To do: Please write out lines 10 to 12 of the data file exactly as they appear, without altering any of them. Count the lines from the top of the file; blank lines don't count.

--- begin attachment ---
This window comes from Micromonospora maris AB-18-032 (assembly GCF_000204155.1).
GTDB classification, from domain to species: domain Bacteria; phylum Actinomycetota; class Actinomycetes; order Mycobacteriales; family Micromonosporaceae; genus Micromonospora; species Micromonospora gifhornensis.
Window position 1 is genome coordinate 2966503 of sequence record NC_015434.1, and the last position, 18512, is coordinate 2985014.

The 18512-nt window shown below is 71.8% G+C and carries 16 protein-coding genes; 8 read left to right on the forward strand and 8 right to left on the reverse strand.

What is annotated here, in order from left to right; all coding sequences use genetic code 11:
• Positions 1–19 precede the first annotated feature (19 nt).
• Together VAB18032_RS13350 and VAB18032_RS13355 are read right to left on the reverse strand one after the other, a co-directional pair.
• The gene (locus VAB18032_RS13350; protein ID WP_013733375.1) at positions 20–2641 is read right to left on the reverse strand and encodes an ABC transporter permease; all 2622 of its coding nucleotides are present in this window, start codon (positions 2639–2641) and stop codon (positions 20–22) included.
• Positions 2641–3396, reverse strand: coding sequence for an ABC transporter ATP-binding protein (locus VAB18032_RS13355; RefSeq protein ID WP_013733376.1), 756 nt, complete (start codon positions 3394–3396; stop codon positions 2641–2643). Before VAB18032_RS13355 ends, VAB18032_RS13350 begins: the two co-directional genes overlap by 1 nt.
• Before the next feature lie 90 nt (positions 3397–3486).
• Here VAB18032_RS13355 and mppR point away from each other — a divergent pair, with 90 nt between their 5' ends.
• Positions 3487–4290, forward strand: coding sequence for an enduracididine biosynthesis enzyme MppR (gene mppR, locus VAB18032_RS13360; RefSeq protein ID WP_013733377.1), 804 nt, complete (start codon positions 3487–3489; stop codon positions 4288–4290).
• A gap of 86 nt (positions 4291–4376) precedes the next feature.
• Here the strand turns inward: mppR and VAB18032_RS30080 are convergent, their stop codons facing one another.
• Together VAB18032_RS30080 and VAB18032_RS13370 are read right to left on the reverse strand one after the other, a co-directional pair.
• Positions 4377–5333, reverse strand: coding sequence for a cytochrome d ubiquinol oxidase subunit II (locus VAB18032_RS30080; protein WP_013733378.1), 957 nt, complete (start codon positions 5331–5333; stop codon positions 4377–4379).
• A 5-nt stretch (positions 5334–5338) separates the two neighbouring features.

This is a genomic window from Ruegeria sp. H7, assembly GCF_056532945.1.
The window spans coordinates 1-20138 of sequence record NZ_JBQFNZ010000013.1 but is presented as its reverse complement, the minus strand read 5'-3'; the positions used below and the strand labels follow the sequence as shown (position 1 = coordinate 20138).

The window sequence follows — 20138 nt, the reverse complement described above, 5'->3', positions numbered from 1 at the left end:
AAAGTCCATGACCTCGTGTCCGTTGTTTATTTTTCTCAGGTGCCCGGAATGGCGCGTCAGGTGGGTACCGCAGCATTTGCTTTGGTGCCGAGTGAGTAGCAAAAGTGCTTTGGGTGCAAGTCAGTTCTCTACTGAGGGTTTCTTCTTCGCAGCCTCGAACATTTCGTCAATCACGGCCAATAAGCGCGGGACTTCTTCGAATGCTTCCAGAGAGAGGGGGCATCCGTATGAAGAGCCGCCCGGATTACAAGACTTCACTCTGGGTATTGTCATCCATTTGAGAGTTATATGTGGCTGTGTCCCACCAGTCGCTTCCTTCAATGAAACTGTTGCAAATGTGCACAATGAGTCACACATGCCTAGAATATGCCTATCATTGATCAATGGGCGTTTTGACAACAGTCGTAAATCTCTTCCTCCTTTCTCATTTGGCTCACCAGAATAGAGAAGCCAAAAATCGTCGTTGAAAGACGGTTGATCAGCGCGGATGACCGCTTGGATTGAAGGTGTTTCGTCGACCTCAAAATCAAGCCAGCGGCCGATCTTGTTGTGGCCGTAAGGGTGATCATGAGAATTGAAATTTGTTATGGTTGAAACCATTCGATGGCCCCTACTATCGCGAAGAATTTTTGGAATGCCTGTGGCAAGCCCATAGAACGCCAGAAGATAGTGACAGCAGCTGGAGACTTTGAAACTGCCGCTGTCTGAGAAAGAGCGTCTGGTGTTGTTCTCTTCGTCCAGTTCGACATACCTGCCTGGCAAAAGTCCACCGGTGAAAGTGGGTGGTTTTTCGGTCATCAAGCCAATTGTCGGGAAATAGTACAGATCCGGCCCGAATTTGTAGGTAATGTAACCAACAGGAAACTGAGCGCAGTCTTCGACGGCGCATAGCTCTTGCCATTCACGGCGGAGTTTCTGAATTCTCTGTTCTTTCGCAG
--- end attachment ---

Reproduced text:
• Before the next feature lie 90 nt (positions 3397–3486).
• Here VAB18032_RS13355 and mppR point away from each other — a divergent pair, with 90 nt between their 5' ends.
• Positions 3487–4290, forward strand: coding sequence for an enduracididine biosynthesis enzyme MppR (gene mppR, locus VAB18032_RS13360; RefSeq protein ID WP_013733377.1), 804 nt, complete (start codon positions 3487–3489; stop codon positions 4288–4290).